UTSA chemists including Stanton McHardya professor in the UTSA Department of Chemistry, are working to produce molecules that mimic estrogen activity in ER-beta without the known side effects associated with increased estrogen, such as breast tenderness and vaginal bleeding in women and fatigue and sweating in men .
“My lab will design, synthesize and optimize small molecule inhibitors of ER-beta,” said McHardy. “Our ultimate goal is to identify a new structural ER-beta agonist, an estrogen-like molecule, that can be developed clinically.”
McHardy’s involvement in the project is personal. His older sister died of an inoperable GBM tumor for which there were no effective treatments. He says the project has been an extremely efficient and productive collaboration between his lab and his research partners.
McHardy is the director of Center for Innovative Drug Discovery (CIDD), a joint initiative of UTSA and UT Health San Antonio that is supported by funding from the Cancer Prevention and Research Institute of Texas (CPRIT). Grants provided by CPRIT were instrumental in providing support for preliminary data generation, which strengthened the NCI-funded team’s proposal.
CIDD consists of four core collaborative research facilities: a high-throughput in vitro screening facility (HTSF) and a computer-aided drug design (CADD) facility located at UT Health San Antonio and a Medicinal Chemistry Core Facility (MCCF) and a Clinical Pharmacology Core Facility (PCPC) at UTSA. The center’s mission is to provide a range of essential facilities and expertise to facilitate the translation of basic scientific discoveries into tangible preclinical drug candidates that can later be developed into clinical therapies.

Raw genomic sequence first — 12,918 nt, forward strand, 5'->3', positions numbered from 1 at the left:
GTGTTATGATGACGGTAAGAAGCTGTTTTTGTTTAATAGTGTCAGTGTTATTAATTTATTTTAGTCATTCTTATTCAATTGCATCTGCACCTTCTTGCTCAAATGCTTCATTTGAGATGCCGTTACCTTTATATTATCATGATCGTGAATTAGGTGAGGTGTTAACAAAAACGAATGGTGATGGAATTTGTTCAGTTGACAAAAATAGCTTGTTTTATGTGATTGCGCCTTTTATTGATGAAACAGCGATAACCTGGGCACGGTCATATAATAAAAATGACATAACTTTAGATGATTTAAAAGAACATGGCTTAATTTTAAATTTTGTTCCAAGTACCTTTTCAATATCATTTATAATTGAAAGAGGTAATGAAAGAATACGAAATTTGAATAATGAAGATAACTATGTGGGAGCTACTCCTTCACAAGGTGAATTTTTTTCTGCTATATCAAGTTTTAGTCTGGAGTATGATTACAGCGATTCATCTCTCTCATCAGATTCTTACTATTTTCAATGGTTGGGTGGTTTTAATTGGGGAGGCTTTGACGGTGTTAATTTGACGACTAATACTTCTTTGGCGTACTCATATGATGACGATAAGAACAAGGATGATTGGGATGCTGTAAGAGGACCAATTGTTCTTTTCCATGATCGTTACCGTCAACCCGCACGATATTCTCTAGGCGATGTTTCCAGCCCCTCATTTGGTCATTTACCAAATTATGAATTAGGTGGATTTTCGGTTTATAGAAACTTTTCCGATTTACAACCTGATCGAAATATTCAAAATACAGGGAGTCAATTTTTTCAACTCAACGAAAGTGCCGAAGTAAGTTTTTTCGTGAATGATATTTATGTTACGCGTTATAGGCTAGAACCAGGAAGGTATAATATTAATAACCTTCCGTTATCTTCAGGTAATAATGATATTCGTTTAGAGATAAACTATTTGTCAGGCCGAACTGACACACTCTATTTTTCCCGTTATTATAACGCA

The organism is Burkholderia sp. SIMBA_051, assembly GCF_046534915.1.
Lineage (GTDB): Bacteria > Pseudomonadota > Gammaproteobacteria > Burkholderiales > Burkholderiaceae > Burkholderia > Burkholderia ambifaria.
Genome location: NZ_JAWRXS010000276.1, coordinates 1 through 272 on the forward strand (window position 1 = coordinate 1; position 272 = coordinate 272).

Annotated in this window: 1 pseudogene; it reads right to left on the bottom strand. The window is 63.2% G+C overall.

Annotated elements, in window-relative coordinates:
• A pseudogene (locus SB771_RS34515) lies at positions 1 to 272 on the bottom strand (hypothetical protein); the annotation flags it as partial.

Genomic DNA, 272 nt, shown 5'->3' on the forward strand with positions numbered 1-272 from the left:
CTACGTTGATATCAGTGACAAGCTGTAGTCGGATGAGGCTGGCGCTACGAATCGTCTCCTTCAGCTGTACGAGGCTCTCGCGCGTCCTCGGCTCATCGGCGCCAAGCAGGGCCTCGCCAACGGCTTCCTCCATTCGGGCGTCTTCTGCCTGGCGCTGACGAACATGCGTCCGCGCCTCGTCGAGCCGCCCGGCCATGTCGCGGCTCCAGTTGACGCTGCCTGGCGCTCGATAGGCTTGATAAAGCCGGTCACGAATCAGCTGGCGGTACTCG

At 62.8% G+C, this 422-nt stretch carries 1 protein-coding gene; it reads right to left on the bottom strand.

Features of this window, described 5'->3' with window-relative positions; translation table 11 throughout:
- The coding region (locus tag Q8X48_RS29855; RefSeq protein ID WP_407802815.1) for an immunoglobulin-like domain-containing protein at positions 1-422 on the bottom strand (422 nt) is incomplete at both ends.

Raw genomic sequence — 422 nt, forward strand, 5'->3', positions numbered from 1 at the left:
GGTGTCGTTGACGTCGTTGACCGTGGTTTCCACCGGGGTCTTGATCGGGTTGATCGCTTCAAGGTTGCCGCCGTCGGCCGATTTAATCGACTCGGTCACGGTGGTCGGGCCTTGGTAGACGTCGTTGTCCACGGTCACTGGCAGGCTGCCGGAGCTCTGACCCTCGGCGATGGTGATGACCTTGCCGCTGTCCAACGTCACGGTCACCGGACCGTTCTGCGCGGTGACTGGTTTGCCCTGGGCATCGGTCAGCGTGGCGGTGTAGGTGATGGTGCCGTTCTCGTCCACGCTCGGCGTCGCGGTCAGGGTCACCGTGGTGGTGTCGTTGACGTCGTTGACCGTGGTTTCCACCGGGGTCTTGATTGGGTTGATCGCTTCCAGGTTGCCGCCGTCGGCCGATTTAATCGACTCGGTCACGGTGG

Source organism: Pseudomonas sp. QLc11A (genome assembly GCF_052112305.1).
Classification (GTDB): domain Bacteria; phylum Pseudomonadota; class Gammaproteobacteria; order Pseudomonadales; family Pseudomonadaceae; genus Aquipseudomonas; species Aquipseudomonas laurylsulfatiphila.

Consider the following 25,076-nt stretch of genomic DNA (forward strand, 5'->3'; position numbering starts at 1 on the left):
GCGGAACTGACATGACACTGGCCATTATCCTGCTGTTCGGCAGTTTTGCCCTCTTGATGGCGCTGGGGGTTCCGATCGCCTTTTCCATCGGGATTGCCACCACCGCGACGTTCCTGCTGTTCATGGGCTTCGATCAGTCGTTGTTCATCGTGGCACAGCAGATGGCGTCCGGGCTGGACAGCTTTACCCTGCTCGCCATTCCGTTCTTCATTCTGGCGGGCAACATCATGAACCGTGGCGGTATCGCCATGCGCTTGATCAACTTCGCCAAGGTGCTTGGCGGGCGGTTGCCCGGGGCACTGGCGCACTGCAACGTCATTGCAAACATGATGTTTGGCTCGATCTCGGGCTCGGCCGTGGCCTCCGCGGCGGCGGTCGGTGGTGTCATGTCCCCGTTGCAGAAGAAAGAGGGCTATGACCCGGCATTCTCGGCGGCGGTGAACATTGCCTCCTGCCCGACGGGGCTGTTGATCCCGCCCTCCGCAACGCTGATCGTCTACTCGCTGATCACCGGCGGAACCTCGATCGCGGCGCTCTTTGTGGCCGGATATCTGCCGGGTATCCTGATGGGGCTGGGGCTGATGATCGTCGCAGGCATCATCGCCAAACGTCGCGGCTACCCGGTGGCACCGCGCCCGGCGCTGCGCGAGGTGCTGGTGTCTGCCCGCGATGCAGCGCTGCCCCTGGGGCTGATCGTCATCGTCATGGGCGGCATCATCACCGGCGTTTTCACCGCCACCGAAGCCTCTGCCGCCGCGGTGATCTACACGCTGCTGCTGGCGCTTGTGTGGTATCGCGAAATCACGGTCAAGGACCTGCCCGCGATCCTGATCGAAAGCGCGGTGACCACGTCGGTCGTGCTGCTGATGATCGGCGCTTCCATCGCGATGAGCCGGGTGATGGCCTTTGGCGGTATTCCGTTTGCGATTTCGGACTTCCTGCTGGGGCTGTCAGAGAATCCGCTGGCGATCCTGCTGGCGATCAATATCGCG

Karinel Nieves-Merced AND Michael Tidwell, special research associates at CIDD and staff chemists at UTSA, have contributed to the research program. Nieves-Merced assisted in the early stages of the program’s complex design, and Tidwell synthesized the compounds and characterized their structure.
“This research proposal is based on strong preliminary data showing that ER-beta exerts tumor suppressor functions in glioblastoma,” said. Ratna K. Vadlamudi, professor in the Department of Obstetrics and Gynecology at UT Health San Antonio. “This proposal will develop new ER-beta drugs that promote tumor suppression, leading to a new therapeutic modality for the treatment of GBM.”
Scientists will go through iterations of ER-beta agonists to develop a new clinical strategy and bring hope to patients and families affected by GBM. The goal is to move forward with completing validation using preclinical models and then test the molecules in clinical trials in two to three years.
“This is a great example of drug discovery happening here at UTSA that will have a real impact on cancer treatment,” said Audrey Lamb, professor and chair of the UTSA Department of Chemistry. “I am very excited by the work that Dr. McHardy and his team are doing, which has clear potential to provide a therapeutic strategy in the near future.”